Approaches to evaluation that work in a complex world
Understanding your challenges
Increasingly evaluative thinking is being used at the front end of programme and policy development. Existing theory can be used to frame and model complex behaviours. Participatory systems mapping can be used to understand the multiple perspectives on the causal drivers of a challenge across multiple domains, and at multiple 'levels' and to identify opportunities for intervention. Social research and behavioural insights can be used to gain deep understanding of what activities might be used to trigger and sustain change over time. Evidence maps can be produced to illustrate the knowns and unknowns of a problem and highlight where more evidence is needed. Taken together this body of evidence can help highlight more viable strategies for intervention.
Ex-ante evaluation can be used to de-risk a policy. It helps by working through the many design and delivery issues and challenges before any implementation is undertaken. Central to this is the development and critical assessment of a theory (or theories) of change that explains how a programme is supposed to work, and how it will be implemented. I work with clients / stakeholders to draw out the key assumptions for a policy or programme and then use this process to assess the logic of 'how' activities are expected to lead to outcomes and impacts.
Deliverability assessment is another key part of ex-ante evaluation, by understanding the capacity and capability of actors on the ground to deliver the programme and what might enable or inhibit effective delivery. Theories of action can be used to underpin this kind of assessment.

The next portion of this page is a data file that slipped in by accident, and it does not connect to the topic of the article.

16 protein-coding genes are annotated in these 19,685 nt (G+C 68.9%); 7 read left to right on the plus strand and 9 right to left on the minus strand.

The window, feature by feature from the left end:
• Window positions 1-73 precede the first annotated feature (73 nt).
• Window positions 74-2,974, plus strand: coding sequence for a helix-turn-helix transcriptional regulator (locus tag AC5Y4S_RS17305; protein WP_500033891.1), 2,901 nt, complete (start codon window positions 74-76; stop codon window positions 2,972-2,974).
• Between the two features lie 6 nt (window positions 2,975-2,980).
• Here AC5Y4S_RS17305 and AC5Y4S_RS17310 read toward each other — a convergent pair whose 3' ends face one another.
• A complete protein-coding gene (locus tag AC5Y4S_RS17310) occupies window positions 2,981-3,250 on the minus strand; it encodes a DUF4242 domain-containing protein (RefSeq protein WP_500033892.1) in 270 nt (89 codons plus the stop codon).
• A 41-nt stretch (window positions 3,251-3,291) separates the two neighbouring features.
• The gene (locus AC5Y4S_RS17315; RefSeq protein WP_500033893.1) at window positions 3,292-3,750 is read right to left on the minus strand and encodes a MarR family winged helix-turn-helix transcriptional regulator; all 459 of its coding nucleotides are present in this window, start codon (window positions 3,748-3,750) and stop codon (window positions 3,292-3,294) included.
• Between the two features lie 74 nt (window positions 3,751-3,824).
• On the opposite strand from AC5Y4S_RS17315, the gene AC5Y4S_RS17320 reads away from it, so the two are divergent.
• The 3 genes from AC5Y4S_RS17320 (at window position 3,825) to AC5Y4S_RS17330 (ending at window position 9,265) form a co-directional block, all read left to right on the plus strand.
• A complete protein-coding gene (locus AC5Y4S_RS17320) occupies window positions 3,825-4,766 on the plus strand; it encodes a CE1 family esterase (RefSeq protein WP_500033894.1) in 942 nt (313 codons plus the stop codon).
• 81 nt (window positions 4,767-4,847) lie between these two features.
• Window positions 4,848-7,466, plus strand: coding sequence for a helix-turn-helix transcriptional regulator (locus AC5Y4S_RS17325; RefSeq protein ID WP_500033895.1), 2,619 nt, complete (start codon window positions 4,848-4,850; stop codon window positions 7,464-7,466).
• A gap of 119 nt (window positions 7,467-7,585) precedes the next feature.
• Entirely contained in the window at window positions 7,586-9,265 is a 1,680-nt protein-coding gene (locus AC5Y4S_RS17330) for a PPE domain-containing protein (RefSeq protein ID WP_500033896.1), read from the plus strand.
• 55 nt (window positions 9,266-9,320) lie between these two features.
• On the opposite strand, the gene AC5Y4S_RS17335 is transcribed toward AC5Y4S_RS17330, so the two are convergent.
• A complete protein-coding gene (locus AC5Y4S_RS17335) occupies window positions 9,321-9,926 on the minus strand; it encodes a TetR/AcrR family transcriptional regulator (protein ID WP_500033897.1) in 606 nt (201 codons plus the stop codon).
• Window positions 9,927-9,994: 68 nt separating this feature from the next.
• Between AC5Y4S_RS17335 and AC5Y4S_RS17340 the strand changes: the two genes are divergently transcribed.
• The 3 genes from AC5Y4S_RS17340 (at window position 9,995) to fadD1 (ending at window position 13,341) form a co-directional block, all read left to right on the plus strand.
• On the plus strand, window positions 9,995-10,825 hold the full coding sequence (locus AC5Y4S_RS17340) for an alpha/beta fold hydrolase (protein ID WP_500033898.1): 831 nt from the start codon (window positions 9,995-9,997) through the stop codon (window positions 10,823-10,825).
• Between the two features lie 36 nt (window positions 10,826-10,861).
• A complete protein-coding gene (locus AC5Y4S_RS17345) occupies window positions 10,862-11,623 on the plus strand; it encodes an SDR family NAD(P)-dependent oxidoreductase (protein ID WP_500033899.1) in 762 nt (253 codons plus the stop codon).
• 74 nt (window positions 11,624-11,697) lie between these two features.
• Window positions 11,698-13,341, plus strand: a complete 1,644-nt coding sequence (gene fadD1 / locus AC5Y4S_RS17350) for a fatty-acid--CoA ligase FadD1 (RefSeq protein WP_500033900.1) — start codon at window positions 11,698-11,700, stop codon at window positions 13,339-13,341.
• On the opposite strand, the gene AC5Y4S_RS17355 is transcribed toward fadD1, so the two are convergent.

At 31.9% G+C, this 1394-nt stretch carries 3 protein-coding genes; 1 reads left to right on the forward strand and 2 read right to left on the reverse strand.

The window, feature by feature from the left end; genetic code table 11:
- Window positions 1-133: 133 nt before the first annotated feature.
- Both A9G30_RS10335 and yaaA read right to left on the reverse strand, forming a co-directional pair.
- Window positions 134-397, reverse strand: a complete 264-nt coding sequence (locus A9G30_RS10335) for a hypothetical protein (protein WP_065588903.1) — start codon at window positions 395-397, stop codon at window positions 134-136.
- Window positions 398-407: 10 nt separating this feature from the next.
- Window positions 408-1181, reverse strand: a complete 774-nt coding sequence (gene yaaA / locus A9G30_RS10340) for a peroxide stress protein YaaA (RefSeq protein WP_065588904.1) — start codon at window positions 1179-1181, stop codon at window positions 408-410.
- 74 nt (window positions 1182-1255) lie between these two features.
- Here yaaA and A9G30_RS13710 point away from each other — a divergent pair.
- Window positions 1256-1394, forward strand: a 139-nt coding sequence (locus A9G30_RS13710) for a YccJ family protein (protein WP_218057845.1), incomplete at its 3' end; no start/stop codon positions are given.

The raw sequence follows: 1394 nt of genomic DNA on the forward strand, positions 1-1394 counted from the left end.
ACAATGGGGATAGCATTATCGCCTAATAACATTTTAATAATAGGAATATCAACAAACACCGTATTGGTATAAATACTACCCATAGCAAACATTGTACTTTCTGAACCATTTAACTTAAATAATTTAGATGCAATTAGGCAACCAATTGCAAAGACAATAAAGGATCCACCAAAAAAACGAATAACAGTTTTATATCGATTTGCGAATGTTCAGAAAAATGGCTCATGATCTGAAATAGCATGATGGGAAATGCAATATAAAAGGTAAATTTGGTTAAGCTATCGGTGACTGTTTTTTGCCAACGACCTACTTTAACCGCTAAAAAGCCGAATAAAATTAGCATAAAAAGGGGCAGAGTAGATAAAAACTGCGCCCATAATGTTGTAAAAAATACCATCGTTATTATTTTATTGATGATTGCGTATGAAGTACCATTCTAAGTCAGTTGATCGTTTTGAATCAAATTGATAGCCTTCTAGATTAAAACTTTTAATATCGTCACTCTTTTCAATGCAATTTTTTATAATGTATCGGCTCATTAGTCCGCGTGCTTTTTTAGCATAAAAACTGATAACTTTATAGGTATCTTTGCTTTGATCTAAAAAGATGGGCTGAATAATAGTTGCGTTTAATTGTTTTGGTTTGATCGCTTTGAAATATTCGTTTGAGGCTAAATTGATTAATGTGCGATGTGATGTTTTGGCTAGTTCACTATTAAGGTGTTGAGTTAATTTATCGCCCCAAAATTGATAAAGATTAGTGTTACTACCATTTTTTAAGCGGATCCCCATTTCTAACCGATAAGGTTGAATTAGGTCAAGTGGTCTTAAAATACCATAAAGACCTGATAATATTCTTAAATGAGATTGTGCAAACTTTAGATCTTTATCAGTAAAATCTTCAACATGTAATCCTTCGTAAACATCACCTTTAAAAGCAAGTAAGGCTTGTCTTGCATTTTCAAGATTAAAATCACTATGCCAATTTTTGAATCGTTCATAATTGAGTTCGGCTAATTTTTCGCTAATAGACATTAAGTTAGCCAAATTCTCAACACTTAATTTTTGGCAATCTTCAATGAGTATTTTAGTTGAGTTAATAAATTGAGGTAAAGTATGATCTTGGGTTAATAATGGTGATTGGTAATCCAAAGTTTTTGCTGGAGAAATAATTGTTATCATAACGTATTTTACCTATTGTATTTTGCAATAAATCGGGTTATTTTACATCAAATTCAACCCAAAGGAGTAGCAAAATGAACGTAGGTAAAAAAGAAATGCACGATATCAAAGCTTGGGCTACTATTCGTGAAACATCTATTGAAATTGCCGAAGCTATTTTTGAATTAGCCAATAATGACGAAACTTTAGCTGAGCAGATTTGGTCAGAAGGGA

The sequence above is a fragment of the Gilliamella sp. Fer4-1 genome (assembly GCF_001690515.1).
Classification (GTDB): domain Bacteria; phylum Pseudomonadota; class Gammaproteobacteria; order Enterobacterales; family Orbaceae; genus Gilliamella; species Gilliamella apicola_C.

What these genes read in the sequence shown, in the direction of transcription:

Evaluation scoping and design
More complex evaluation projects require detailed scoping, ideally before they are commissioned so that commissioners and tenderers have a good understanding of the policy / programme and its context, the evaluation requirements and the feasible data and evaluation methods that are needed for effective evaluation commissioning. I work with clients and stakeholders to understand potential evaluation purposes and objectives, establish a shared understanding of the programme strategy or policy, establish evaluation criteria and key questions. From here I map existing and potentially applicable data sources, scope out new data collection, and clarify feasibility of different evaluative and analytical techniques. Key to this is a process of collaborative exploration and discussion about what is important and why so that the evaluation is focused and deliverable.
Evaluation of emergent programmes
Complex programmes tend to work in an emergent way towards multiple outcomes. They may have to overcome many barriers and obstacles to achieve their goals, over multiple 'stages'. Success may be dependent on the behaviours of multiple stakeholders who can only be indirectly influenced or incentivised to behave differently. In this context, the evidence base for how to achieve these goals is uncertain and clients need to actively manage delivery, changing activities over time to adapt to a changing environment. Actively monitoring and evaluating progrmames delivery and outcomes over time is critical in these contexts, and can provide regular, timely, actionable learning and evidence that can be used to strengthen programmes and policies. These kinds of evaluation frameworks need to be flexible, and will need to be reviewed regularly to ensure they are tailored to emergent requirements.